After years of viewing and collecting artwork from a variety of artists, many of us have come to appreciate the talented illustrators who were involved during the time period of 1900 -1940’s. During this time, R. A. Fox was making significant contributions with his artwork. This was a period of time in American history called the Golden Age of Illustration.
But just what was the Golden Age of Illustration?
One definition comes from Artcyclopedia, an internet-based art guide. “The Golden Age of Illustration was a period of unprecedented excellence in book and magazine illustration. It developed from advances in technology permitting accurate and inexpensive reproduction of art, combined with a voracious public demand for new graphic art.”
What were some of the factors that determined these events in history?
“The Golden Age of American Illustration,” by the publication American Artist (June, 2006) explains that “In the 1880s American illustration entered a period that is generally regarded as its Golden Age. This happened because of the convergence of a number of factors: New printing techniques were being developed, paper production was becoming cheaper, railways facilitated distribution throughout the continent, and the population was expanding and becoming wealthier as industrialization progressed. National magazines such as Harper’s Monthly, Collier’s, and Scribner’s took advantage of all these circumstances to build enormous circulations—and they needed artwork for their pages. Meanwhile, publishers of illustrated books, particularly children’s books, also found that the new techniques and new markets could make their enterprises highly profitable.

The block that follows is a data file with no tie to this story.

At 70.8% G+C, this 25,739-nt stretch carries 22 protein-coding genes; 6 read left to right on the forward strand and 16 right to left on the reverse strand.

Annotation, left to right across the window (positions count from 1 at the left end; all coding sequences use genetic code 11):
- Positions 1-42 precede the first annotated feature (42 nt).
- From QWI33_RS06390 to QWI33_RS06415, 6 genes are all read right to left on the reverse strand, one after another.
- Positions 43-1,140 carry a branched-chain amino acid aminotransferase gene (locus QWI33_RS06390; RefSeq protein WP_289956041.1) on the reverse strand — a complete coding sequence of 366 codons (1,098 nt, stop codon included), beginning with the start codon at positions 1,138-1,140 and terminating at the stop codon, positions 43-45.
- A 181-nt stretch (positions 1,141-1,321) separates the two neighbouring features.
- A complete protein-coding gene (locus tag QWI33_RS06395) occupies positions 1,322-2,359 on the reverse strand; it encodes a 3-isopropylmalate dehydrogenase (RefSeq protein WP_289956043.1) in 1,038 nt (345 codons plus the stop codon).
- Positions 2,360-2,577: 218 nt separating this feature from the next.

Although magazines had been in business since before the Civil War, the illustrations they used had always been reproduced by hand-carving the artist’s work into woodblocks and printing it in black-and-white line. However, in the 1880s a halftone process became available that allowed for the direct reproduction of the artist’s work in all its nuances. By 1900 full-color reproduction techniques became refined enough to allow magazines to print at least the cover in color and book publishers to print a colored frontispiece. Because photography was still in its infancy and color photography unknown, there was a huge demand for illustrators.
Artists were suddenly given the chance to make enormous sums of money if they could reach the top of the profession—a fact that attracted a number of immense talents. At this time there was very little possibility for a painter to make a career through art galleries and exhibitions. If wealthy Americans bought art at all, they bought European art. Moreover, there was no stigma attached to working as an illustrator, as there often is today within the fine-arts community. In fact, artists were delighted to see their work disseminated to such a broad public.
The American Golden Age of Illustration lasted from the 1880s until shortly after World War I (although the active career of several later “Golden Age” illustrators went on for another few decades).”
Some suggest the golden age lasted until the 1960s- with comic books, magazine story illustrations and covers, postcards, sci-fi books, posters, pulp novel art, and advertising.
To continue with American Artists: “The Golden Age of Illustration came to an end in the 1930s when advances in photographic reproduction and the advent of color photography gradually pushed the illustrators aside… Once again new technologies and new commercial needs asserted themselves”.
During this time period, many in the United States came to appreciate the illustrations that accompanied their magazines, newspapers, advertisements, books and calendars. In fact, numerous framed prints of these illustrations were sold during the 1920’s with many of them by R. A. Fox, Maxfield Parrish, Coles Philips, Goddard, Hintermeister, William Thompson, and Beatrice Tonneson to name a few.